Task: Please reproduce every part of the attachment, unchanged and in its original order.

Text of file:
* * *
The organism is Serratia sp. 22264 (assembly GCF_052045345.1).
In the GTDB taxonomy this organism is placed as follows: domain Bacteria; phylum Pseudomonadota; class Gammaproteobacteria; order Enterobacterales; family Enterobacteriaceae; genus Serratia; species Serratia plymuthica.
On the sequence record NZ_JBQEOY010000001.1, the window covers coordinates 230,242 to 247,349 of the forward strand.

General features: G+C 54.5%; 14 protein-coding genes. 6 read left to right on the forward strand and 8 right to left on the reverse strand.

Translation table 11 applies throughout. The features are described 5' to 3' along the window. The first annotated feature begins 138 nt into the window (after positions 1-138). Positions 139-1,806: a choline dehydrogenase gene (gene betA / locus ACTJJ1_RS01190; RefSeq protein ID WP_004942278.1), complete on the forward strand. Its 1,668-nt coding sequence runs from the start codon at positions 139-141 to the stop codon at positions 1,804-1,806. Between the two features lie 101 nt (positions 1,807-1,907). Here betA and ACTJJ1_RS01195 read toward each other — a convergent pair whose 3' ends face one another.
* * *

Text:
The organism is Serratia sp. 22264 (assembly GCF_052045345.1).
In the GTDB taxonomy this organism is placed as follows: domain Bacteria; phylum Pseudomonadota; class Gammaproteobacteria; order Enterobacterales; family Enterobacteriaceae; genus Serratia; species Serratia plymuthica.
On the sequence record NZ_JBQEOY010000001.1, the window covers coordinates 230,242 to 247,349 of the forward strand.

General features: G+C 54.5%; 14 protein-coding genes. 6 read left to right on the forward strand and 8 right to left on the reverse strand.

Translation table 11 applies throughout. The features are described 5' to 3' along the window. The first annotated feature begins 138 nt into the window (after positions 1-138). Positions 139-1,806: a choline dehydrogenase gene (gene betA / locus ACTJJ1_RS01190; RefSeq protein ID WP_004942278.1), complete on the forward strand. Its 1,668-nt coding sequence runs from the start codon at positions 139-141 to the stop codon at positions 1,804-1,806. Between the two features lie 101 nt (positions 1,807-1,907). Here betA and ACTJJ1_RS01195 read toward each other — a convergent pair whose 3' ends face one another.